A longtime community figure is bringing back his annual piano concert, this time to support Longmont’s Recovery Café.
Dale Sherrod has planned and performed roughly 20 piano concerts in Longmont since 1998, always with the intention of benefiting a community organization. Dale’s Piano Playhouse returns to the stage for the first time since COVID on Nov. 12 at the CentraLongmont Presbyterian Church.
“To me, it’s a way to show love and show joy and sometimes we bring in some finances which can help an organization,” he said.
The free show will be from 3-4 p.m. with a post-concert reception held downstairs in the Café from 4-5 p.m. Donations will go to the Recovery Café.
Sherrod has lived in Longmont since 1965, when he moved here to practice as an OB-GYN doctor. He’s been volunteering at the Recovery Café for several months and speaks highly of the organization, which provides a community space for people in recovery from addiction and other mental health issues.
As an Ambassador of Hospitality, Sherrod chats and spends time with members of the Café.
“I’m trying to learn to be a listener and, to me, that’s a good thing to do when somebody wants to come here and talk, if they want to talk,” he said.
Virginia Dutkin, director of philanthropy for the Recovery Café, explained that the nonprofit emphasizes fostering feelings of belonging. She feels that Sherrod’s concert is all about building community.
“I’m a strong believer in the importance of community, that everybody has to have someplace where they feel like they belong and that they’re accepted and supported,” she said. “That’s what I think Recovery Café provides to some of our most vulnerable community members, but I think especially after the loneliness and isolation of COVID it’s more important than ever.”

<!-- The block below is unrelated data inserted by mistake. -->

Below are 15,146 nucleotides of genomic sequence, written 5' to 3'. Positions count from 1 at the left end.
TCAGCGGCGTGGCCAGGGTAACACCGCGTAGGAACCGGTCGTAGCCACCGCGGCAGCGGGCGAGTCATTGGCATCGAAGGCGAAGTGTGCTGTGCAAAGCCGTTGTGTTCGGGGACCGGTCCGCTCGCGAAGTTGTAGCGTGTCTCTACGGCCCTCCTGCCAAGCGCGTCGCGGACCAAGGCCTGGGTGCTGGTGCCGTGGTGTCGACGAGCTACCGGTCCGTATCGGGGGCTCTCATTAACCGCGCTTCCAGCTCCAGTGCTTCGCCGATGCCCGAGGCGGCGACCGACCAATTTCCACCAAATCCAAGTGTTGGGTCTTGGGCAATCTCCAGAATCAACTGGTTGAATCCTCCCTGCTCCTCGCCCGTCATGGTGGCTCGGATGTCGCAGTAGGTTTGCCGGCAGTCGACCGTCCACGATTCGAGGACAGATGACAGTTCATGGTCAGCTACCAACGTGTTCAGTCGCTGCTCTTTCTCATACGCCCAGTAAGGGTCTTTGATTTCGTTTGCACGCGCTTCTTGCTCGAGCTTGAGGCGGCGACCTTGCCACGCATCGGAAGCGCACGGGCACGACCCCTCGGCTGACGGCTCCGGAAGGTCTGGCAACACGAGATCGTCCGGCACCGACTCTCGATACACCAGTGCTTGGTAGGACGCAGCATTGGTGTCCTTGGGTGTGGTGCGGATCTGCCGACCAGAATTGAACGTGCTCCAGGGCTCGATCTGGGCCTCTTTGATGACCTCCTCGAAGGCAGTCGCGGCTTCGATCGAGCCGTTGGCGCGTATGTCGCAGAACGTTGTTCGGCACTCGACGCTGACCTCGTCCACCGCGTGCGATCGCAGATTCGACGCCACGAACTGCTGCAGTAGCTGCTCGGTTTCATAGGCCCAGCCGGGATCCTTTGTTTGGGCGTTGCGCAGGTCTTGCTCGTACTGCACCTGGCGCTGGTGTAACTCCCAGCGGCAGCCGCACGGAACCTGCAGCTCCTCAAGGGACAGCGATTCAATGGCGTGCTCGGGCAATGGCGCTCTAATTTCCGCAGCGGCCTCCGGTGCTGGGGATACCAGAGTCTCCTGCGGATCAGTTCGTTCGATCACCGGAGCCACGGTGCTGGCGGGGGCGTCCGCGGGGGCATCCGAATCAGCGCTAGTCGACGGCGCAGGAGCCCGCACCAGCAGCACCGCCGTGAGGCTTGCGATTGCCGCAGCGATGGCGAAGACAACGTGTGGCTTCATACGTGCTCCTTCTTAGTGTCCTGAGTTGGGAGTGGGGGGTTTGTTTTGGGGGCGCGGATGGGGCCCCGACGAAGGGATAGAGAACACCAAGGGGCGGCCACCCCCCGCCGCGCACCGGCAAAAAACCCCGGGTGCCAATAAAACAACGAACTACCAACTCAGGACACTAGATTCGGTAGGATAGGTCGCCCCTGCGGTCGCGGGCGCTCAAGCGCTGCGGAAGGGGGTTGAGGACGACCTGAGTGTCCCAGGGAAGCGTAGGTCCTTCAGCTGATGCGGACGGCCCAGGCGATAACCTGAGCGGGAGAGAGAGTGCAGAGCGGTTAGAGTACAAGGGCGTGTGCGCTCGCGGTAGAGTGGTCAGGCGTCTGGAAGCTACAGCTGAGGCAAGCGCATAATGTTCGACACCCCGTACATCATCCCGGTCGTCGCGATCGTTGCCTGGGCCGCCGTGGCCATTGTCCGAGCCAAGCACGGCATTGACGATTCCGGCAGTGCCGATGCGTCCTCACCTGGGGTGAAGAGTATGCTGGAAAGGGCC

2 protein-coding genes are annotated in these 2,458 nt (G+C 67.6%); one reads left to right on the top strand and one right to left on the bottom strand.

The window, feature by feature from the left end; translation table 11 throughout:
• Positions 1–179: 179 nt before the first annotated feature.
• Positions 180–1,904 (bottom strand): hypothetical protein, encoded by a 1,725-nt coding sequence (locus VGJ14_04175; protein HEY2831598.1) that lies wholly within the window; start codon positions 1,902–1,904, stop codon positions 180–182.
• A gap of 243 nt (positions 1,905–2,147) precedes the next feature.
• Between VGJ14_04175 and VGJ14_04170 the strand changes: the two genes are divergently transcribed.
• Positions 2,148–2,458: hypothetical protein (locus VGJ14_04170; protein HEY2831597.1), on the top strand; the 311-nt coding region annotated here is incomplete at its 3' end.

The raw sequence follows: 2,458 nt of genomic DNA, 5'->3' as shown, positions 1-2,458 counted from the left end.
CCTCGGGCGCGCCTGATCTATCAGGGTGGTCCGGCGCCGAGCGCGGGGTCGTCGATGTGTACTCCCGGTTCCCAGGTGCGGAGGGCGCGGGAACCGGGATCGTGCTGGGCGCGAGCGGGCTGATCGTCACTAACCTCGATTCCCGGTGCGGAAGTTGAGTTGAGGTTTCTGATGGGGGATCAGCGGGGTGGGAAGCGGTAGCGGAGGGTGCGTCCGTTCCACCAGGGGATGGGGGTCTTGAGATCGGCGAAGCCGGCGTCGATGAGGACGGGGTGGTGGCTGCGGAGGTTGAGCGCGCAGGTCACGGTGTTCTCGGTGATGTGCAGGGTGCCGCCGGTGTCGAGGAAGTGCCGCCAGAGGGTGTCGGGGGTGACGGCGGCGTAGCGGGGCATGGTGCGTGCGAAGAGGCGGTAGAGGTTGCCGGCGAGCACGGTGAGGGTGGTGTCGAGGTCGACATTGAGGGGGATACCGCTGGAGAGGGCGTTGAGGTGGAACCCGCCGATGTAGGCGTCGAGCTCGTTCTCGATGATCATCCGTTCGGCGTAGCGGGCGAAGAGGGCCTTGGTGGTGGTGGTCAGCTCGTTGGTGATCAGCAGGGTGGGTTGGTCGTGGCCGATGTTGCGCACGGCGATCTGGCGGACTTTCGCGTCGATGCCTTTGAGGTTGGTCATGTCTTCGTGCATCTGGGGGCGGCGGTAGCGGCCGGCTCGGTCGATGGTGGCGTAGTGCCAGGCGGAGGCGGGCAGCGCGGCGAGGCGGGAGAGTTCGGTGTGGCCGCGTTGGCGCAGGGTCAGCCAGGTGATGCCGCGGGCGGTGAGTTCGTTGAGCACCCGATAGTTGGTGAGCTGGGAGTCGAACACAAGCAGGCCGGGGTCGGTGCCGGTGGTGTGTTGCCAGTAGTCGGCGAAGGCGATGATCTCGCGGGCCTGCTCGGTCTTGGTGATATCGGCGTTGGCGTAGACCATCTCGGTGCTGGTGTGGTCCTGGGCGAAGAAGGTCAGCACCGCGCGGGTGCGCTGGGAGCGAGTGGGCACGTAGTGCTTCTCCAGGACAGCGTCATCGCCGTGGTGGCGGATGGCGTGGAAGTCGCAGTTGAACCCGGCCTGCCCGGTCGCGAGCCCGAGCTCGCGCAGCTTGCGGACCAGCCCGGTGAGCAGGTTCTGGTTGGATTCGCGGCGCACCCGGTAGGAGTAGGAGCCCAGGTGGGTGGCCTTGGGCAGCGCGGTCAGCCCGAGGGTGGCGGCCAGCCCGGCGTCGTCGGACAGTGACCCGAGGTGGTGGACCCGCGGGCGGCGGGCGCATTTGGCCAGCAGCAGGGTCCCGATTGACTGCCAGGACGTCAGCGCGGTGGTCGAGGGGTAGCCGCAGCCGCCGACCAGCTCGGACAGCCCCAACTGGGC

The upcoming event is Sherrod’s first Piano Playhouse to benefit the Recovery Café. He will be one of four performers, noting that he is the only “ameteur” among them.
Other artists include Scott Hamlin, artistic director of the Longmont Chorale, Karen Main, accompanist for the Longmont Chorale, and Paula Muncy, pianist at Longs Peak United Methodist Church.
“I’m one of four, and they’re so good to work with,” Sherrod said. “They’re very nice and they’re skilled. It’s an honor to work with them.”
Sherrod said that though a few serious pieces will be played, the hour-long concert itself won’t be too serious. It will include a variety of piano pieces including classical, ragtime, polka and compositions by Scott Joplin and Chopin.
Sherrod hopes attendees walk away feeling some of the joy and love that he himself finds in piano music.
“There’s a little bit of a performing bug in me, I guess. I want it to be healthy,” Sherrod said. “I don’t want it to be selfish, but it’s kind of fun to perform in front of an audience. If the audience likes it, I maybe feel like I’ve spread some joy or some love. Music is a great spreader of love.”
Dutkin hopes that audience members also walk away with a better understanding about the services Recovery Café provides, whether that be as someone who might benefit from being a member or a volunteer.
“Not just that we’re here, but that we provide a community of support and caring for people in recovery from not just addiction but also mental health challenges and trauma,” she said.
While tickets are free, attendees are asked to RSVP at firstname.lastname@example.org.